Slip Saddle, Coronet Peak, Queenstown Photo: Digby Shaw

Day three took place around Cornets Peak. It involved four stages and we finished at the village of Arrowtown. The weather was perfect for the day and the riders spirits were high. Everyone got a lift up the main access road and stage one started near the base of the peak. This was achieved by a 30 min hike-a-bike. It was an smooth track where you had to put the pedal power down. The top of stage two was the legendary Rude Rock trail. A trail that has seen so much media attention due to the superb landscape in which is flows through. Stage two branches off onto Skippers. This left the racers far down a drainage where they pedal back up a historic gold mining road back up to stage three. A much appreciated shuttle from bottom of stage three puts them within a 20 minute climb to start of stage four. The steepest trail of the whole event. I was the mid way marshal for this stage. Sitting at rocky canyon section, where I cheered on and support the racers through the technical section. It was at this location that a photographer, Digby Shaw pointed out a rock drop that Kelly McGarry built years ago. I was happy to have been shown it and even spoiler to have got some photos from it. A mellow pedal from bottom of stage four brought the riders to Arrowtown where snacks and beer where plentiful.

Unfortunately day four was a scratch. It was meant to occur at Cardrona Ski Area. However due to adverse weather the lift operations manager decided to not take the risk. Winds were high and rain was falling heavily. So everyone was back onto the buses and back down to our Queenstown lodge. The riders either took a rest day or went for a causal rides on the nearby trails.

Day five was one of the highlights for me. We travelled roughly an hour from Queenstown to a town called Alexandra. A six stage day in a desert landscape. These trails were rocky and challenging to hold race pace on. Every stage got progressively rockier. With the final stage involving some mandatory two foot rock drops into rock gardens. It was wild terrain and I hope to ride more of that soon. The day finished at a local pub where the beer was flowing the burgers were plentiful.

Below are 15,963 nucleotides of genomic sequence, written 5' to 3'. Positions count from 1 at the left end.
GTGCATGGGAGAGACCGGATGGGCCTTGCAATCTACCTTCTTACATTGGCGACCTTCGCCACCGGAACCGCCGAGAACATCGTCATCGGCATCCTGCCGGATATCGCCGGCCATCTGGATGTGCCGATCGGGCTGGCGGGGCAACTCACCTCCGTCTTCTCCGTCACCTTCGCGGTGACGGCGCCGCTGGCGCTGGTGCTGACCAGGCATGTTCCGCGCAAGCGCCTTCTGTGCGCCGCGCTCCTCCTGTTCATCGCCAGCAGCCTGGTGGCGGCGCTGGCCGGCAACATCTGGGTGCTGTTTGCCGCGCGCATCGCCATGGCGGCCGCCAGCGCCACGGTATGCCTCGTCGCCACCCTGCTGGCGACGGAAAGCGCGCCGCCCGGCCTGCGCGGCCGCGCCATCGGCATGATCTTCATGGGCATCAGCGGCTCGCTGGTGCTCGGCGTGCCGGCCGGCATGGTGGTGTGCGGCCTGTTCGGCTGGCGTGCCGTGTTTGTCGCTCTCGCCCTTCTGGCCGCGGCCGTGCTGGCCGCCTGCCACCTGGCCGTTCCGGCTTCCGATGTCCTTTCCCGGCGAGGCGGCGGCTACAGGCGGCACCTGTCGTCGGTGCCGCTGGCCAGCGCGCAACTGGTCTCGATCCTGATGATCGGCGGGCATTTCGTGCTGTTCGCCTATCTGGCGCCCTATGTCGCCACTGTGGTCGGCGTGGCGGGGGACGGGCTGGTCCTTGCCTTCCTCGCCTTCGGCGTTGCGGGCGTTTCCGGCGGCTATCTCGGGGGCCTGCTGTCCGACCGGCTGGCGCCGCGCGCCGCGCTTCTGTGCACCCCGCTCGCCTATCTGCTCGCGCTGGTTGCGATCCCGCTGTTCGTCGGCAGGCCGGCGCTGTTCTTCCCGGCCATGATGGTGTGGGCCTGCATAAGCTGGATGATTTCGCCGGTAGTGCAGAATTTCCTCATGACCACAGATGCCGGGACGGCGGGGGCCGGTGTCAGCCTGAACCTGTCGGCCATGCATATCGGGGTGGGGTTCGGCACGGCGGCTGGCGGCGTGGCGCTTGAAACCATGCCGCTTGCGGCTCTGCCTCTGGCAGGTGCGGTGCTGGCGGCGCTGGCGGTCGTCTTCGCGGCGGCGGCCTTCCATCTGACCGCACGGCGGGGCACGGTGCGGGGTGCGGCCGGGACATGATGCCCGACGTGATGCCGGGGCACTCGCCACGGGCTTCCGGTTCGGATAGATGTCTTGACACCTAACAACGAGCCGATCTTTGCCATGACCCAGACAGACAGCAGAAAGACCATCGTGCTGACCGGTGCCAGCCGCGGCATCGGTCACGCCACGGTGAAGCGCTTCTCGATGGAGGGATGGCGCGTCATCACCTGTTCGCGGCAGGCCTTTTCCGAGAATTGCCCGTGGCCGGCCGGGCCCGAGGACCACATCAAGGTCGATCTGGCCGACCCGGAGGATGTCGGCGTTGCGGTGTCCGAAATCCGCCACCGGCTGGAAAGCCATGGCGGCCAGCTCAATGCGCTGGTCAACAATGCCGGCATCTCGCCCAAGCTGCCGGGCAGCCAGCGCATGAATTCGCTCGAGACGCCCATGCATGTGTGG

Queenstown Photo: Scott Countryman

The final day took place fittingly at the Queenstown bike park, Skyline. Everyone pedalled directly from our accommodations up the steep access road to the top of the gondola. Stage one was a mellow park lap to the bottom of the gondola. A ride up the gondola and an hour or more hike/ride put riders at the top of stage two, near the Ben Lomond saddle. Stage two was awesome in that it raced down near a hiking trail where tourist would be watching and cheering on as the racers whizzed by.

The final stage of the whole event was in my mind one of the biggest endurance challenges of the whole event. A fifteen minute stage that incorporated everything from technical rocky sections to monster root gardens to flowy park trails. I was fortunate enough to be the marshal at the bottom of this stage. Welcoming the races into the finish of their six day adventure. Many laughs, high fives and hugs were had.
And to finish off the event we all went to town and had dinner together where awards were presented and a party ensued. Great finale.

It was a fantastic event. I am so happy to have met many new friends and have ridden some of the best trails New Zealand’s South Island has to offer. I will hold and cherish the memories created. Big shout out to all the racers and my fellow volunteers. And biggest shout out to the event organizers, Megan Rose and Nate Corrigan. With out you two this family wouldn’t be a family.